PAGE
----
29 ELR 21243 | Environmental Law Reporter | copyright © 1999 | All rights reserved
Goshen Road Environmental Action Team v. United States Department of AgricultureNo. 98-2102 (176 F.3d 475) (4th Cir. April 6, 1999)
The court holds that a North Carolina town and the U.S. Department of Agriculture (USDA) did not violate Title VI of the Civil Rights Act or the National Environmental Policy Act (NEPA) in connection with the siting of a wastewater treatment facility in an African-American neighborhood. The court first holds that the siting of the facility did not violate Title VI of the Civil Rights Act. The town provided substantial nondiscriminatory reasons for its site decision. Further, it had legitimate reasons for its choice of a facility location. The town selected four potential sites based on the legitimate, raceneutral recommendation of its engineers. The four sites were narrowed to two because those sites provided the least potential for public contact and required smaller buffer zones. Moreover, the final site was recommended because it required slightly less land due to better soil, its road frontage provided for easier access, and it was farther from a nutrient-sensitive river. In addition, the neighborhood association challenging the facility's siting produced no evidence supporting its claims that other equally effective sites existed and that the stated reasons for locating the site were a pretext for discrimination.
The court next holds that the USDA's environmental assessment (EA) for the facility satisfied NEPA, and an environmental impact statement was not required. The EA sufficiently covered the selected site and its potential historic significance, and the EA adequately considered the alternatives to the selected site. And no NEPA provision or regulation requires that an EA include a disparate impact analysis addressing the racial burden of the facility.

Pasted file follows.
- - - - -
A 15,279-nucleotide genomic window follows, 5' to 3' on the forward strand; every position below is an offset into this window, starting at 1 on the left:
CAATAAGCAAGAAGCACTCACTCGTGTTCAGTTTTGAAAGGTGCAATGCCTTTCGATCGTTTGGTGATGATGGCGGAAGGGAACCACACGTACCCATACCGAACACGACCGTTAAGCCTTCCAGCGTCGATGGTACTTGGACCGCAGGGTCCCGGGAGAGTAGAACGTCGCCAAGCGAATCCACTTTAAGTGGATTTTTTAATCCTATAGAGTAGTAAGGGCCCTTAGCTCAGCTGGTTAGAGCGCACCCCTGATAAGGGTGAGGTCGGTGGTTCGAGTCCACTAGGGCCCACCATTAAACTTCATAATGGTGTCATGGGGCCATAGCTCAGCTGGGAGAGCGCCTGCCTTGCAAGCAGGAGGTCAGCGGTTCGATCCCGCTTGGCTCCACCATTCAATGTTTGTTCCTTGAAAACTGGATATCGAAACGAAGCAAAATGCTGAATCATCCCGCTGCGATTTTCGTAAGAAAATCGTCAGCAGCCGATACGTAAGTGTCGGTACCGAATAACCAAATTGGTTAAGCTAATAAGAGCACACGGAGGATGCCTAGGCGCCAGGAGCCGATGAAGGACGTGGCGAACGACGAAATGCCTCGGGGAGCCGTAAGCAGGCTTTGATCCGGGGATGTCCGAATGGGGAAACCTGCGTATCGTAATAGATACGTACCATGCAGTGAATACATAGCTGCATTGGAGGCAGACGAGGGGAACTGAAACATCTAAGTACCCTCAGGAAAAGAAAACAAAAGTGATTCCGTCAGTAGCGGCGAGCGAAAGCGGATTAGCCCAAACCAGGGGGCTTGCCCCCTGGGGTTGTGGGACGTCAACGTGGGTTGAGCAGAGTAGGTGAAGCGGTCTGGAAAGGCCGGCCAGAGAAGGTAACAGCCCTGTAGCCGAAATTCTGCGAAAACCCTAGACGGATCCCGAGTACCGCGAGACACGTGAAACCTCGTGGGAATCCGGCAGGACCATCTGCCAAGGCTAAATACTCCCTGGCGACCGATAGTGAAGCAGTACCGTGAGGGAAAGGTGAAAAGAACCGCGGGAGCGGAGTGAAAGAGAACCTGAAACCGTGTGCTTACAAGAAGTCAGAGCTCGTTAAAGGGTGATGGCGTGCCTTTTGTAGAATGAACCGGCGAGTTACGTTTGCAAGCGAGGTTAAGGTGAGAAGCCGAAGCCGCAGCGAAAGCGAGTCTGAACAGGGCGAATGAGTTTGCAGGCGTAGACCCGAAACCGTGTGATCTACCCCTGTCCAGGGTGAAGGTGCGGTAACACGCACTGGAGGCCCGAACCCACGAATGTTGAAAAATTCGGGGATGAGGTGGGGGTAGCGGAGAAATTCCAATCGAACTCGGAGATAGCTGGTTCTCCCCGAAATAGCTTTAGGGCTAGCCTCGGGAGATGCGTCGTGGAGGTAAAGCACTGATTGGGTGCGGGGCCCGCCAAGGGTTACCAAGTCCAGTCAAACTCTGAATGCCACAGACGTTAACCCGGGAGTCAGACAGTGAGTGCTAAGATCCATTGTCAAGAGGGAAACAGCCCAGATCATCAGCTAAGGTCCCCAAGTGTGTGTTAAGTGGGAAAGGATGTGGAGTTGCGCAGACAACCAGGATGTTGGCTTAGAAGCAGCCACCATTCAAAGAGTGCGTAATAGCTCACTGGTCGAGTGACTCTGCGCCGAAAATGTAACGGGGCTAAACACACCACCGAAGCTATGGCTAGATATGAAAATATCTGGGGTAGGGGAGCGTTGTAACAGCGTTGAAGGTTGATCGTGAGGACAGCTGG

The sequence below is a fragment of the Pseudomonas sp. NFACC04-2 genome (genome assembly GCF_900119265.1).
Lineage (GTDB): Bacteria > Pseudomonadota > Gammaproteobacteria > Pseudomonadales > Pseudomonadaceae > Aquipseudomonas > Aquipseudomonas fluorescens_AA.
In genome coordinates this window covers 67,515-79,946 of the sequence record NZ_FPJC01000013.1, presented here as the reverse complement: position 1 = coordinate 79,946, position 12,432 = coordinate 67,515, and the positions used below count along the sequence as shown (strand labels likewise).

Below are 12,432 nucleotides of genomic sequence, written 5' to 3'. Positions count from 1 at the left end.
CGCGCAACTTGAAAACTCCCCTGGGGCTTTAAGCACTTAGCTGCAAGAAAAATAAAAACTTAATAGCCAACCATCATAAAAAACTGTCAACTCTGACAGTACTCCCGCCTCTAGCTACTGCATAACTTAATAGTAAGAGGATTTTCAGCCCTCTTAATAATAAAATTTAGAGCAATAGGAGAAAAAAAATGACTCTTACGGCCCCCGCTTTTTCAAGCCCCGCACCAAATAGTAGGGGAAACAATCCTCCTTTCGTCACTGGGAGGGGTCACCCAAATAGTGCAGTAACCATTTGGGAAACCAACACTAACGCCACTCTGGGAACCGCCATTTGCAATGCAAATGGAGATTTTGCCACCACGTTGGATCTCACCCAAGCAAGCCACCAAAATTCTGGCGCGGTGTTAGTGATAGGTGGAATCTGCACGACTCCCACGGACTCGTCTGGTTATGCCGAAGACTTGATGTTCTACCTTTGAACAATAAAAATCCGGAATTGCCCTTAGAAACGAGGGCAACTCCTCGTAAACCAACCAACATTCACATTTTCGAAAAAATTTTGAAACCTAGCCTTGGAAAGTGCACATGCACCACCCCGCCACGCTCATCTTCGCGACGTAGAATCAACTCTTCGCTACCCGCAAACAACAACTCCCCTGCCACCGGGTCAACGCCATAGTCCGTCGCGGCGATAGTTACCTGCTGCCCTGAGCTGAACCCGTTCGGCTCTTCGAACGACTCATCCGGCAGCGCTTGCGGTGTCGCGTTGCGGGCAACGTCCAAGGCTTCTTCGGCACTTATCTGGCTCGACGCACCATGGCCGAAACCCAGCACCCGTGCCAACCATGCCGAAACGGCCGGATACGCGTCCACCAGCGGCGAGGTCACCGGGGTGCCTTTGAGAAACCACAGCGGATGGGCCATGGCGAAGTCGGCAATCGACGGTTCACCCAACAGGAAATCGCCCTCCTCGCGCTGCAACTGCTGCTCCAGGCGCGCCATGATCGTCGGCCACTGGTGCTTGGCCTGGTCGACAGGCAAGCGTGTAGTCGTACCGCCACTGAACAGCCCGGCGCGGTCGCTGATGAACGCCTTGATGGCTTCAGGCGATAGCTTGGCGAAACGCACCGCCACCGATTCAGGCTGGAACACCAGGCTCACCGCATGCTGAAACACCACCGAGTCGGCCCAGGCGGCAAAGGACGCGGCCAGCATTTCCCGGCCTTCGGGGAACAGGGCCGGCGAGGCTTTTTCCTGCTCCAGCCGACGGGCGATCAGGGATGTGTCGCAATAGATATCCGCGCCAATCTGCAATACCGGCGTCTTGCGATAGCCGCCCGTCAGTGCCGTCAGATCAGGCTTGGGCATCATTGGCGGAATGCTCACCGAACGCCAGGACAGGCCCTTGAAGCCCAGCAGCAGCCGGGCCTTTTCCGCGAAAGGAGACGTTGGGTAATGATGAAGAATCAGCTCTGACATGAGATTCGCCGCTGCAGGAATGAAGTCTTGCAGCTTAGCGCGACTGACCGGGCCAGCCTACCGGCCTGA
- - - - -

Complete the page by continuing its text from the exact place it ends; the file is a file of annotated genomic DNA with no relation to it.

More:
[The district court's decision in this litigation is published at 26 ELR 20803.]
Counsel for Plaintiffs
Stephen J. Bowens
Land Loss Prevention Project
P.O. Box 179, Durham NC 27702
Counsel for Defendants
Claire Lynn Brock
Brock & Foy
111 E. Jones St., Trenton NC 28585
Before Wilkinson, Wilkins, and Lutting, JJ.
[29 ELR 21243]
A local neighborhood group and two residents of the neighborhood sued the United States Department of Agriculture (USDA), its agencies and officials, as well as the Town of Pollocksville, North Carolina in connection with the Town's siting of a wastewater treatment facility. The group alleged violations of Title VI of the Civil Rights Act of 1964, 42 U.S.C. § 2000d et seq., and the National Environmental Policy Act of 1969 (NEPA), 42 U.S.C. § 4321 et seq. The district court granted summary judgment to the USDA and the Town on all claims. We affirm.